Ryegrass is cool weather grass that keeps the lawn green during the winter months. Because Florida is known for its lush greenery, many gardeners will plant this grass in the early winter when the weather begins to cool. May or in the early spring months when temperatures reach 90 degrees F, you will notice your rye grass dying and your warm season grass start to "green" up. Plant rye grass to achieve that much-envied, year-round, green Florida landscape.
Things You'll Need
Check the soil's pH range. Rye grass prefers a range between 6.0 and 7.0. Purchase a soil testing kit from your local county extension office. Dig a six inch hole and collect soil samples to mail off to the laboratory's address on the kit. Wait a few weeks for the results. Add lime to acidic soil and sulfur to soil that is too alkaline.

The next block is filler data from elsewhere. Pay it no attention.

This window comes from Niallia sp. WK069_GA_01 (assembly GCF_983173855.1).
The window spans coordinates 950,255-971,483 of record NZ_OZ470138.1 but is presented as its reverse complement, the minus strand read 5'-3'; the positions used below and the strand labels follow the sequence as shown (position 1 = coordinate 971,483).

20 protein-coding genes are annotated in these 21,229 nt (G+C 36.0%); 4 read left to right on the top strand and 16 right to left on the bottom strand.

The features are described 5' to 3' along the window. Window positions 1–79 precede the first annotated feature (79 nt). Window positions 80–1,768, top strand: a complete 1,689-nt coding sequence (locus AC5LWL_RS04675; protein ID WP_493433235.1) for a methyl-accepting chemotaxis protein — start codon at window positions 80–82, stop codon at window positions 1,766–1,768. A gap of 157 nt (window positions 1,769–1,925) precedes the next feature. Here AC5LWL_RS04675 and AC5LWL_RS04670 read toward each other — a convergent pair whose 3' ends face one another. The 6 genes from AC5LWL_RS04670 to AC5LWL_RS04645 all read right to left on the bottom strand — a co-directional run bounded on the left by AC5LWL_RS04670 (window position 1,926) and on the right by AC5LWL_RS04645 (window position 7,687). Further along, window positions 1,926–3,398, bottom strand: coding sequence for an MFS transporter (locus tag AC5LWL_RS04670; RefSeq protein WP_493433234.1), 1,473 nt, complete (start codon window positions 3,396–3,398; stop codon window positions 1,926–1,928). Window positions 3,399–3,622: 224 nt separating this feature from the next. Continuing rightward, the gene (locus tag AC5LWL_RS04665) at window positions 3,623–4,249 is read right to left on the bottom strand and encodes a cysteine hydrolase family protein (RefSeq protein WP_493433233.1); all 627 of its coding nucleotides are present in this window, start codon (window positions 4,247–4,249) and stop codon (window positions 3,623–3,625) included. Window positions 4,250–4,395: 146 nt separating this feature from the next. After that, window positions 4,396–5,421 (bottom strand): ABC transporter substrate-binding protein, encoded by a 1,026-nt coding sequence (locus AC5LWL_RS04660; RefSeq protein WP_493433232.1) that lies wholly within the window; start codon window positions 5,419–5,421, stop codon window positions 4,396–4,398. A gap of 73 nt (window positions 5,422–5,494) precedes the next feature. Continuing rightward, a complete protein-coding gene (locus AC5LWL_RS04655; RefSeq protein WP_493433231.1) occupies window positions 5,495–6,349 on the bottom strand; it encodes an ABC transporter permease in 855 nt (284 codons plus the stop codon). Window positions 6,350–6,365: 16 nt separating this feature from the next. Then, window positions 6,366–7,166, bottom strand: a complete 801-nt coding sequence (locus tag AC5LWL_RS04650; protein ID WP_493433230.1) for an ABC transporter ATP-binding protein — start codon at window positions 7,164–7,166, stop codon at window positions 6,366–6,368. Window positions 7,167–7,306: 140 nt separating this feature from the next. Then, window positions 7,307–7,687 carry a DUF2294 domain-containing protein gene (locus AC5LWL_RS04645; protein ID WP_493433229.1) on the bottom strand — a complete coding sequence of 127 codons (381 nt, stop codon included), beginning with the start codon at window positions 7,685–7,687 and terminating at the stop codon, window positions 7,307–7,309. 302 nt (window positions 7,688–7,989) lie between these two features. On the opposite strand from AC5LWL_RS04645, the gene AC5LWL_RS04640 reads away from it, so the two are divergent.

Mow your lawn at the lowest setting on your lawn mower. Water the lawn for three days prior to seeding rye grass.
Pour the rye grass seed in a seeder and push the seeder back and forth across your lawn. Use 5 to 7 pounds every 1,000 feet. Water the area thoroughly.
Water your rye grass with a mist of water from your gardening hose four times a day until the grass is an inch in height. Return to your former once a week watering schedule. Water more often when the Florida temperatures warm up.
Fertilize your rye grass after a few weeks of growing. Use a fertilizer either recommended on the soil test or one that is high in nitrogen like with a NPK amount of 12-6-6.
Broadcast rye grass by hand if you have a small lawn area to cover.
Avoid burning your grass by refraining from adding fertilizer at the time you seed your grass.